It is recommended that I do not get pregnant again. In the beginning, this recommendation was discussed a lot with the maternal fetal specialist and others. However, I did what I could to prevent any doors being closed on the possibility, just in case, and now that I’ve had a good response to the immunotherapy and the discussion didn’t seem quite as pointless, I broached the subject again with my oncologist at MDACC. I asked if the recommendation is a red light or a yellow light and if there’s ever a milestone when it becomes a green light. While it’s very hard to say and generally people are told five years is a good rule of thumb, it’s more complex with immunotherapy. Right now it is a red light, mostly because I’m on a treatment that you can’t be on while pregnant. However, it CAN change to a yellow light after treatment, and possibly a yellowish green light in the future. Importantly, it will never be truly green due to the reality of the immune system changes that occur during pregnancy. Given that my whole recovery hinges on a highly active immune system, a suppressed immune system might give any lingering cancer cells an opportunity to take hold, causing a reoccurrence and putting me back in the exact same position I was when this whole thing started. Fortunately, we have James. And he has much “muchness.” I plan to write another blog about this in the future, with more detail and thoughts. But – this is already one of my longer blog posts and I don’t want to take up too much more of your time.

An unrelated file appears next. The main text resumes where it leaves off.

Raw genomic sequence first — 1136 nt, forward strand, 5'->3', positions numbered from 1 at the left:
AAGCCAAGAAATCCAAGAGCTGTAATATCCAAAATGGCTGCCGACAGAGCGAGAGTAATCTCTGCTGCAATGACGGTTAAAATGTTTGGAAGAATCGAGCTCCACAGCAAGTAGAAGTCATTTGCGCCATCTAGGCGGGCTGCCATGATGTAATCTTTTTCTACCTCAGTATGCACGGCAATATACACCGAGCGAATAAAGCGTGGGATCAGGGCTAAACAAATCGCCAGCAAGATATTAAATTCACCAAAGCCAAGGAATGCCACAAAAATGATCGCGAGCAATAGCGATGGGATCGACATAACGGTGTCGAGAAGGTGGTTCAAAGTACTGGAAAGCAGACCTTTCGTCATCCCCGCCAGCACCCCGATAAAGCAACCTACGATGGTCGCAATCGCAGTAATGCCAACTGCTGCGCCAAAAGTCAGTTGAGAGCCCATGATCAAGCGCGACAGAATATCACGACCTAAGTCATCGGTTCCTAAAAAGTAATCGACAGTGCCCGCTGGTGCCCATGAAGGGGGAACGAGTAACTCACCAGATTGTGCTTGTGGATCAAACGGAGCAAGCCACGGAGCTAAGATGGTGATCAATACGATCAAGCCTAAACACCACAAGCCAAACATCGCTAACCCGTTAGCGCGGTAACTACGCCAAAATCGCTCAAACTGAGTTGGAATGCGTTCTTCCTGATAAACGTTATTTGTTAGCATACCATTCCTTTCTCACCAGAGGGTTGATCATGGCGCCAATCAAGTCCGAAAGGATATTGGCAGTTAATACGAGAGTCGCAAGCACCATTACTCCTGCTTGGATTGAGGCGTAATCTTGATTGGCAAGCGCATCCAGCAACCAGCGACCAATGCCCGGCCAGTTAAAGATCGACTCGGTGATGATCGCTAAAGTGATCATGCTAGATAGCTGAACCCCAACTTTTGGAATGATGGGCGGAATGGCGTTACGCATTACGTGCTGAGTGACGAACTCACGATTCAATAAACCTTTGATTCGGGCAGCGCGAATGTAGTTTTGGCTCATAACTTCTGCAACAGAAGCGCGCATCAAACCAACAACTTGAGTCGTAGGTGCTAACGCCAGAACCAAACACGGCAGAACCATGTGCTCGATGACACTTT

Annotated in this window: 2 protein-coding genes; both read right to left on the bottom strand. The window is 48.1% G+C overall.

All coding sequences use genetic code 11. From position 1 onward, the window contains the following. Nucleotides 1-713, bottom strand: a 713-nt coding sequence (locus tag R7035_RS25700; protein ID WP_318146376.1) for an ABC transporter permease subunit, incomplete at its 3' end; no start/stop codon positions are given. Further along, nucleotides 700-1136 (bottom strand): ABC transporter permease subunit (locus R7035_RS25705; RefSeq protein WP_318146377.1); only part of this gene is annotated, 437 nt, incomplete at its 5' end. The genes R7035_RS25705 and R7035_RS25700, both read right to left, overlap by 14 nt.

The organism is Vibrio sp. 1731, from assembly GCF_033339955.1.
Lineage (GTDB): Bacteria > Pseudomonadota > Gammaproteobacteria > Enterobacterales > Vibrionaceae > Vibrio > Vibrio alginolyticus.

A new home:

Now that I’ve climbed out of my recovery trench a bit and allowed myself to feel the emotions that sidelined me after surgery I’m trying to figure out what my “moving on” looks like. For some, moving on means doing something completely unrelated to cancer. For me, it won’t but I'm still trying to decide what shape it will take. Moving on in the midst of ongoing treatment and expected reoccurrence is complex but still something that needs to happen for me to regain some sense of normalcy after a period of time when my health was even more than a full-time job. I recently applied for a post-doctoral fellowship at Vanderbilt and though I didn’t get the position I made some great contacts and got myself geared up to returning to work in clinical health psychology. I am so fortunate that my career choice and training prior to my diagnosis positions me so well moving forward to easily channel my experiences into my own work. I can give back while still getting back to myself. There aren’t many formal “post-docs” in Nashville for me but I believe I can build something great, meaning that I will need to be in the city a lot moving forward. But here’s the thing – Nashville is a growing city. I don’t mean there are new buildings popping up here and there. I mean that right now Nashville is a magnetic force, drawing people into it, and bursting at the seams while builders are scrambling to pile newer and bigger buildings on top of one another and it doesn’t show signs of slowing down. The small arteries of the interstates and roads into the city are strained and congested and underprepared for this growth. When we bought a horse farm on the edges of town last year it took a little over 30 minutes to make it into the city. The commute is now over an hour and growing.

Time is precious. If the past year has taught me nothing else it is to not take time for granted. Two hours of commuting each day is a big loss of time. Though we have always wanted to live on a farm and love being in the country, at this point in our lives we have decided that time is more precious and so we are moving in to the city. The farm can be our dream for another time. A new home, a new start. More time together as a family – that is the most important thing.

_______________________________________________________________________________

Please consider giving to the mucosal melanoma awareness video, we are only about $1,800 away from being fully funded! We have lots of MM patients and oncologists ready to be a part of it we just need this last bit of funding.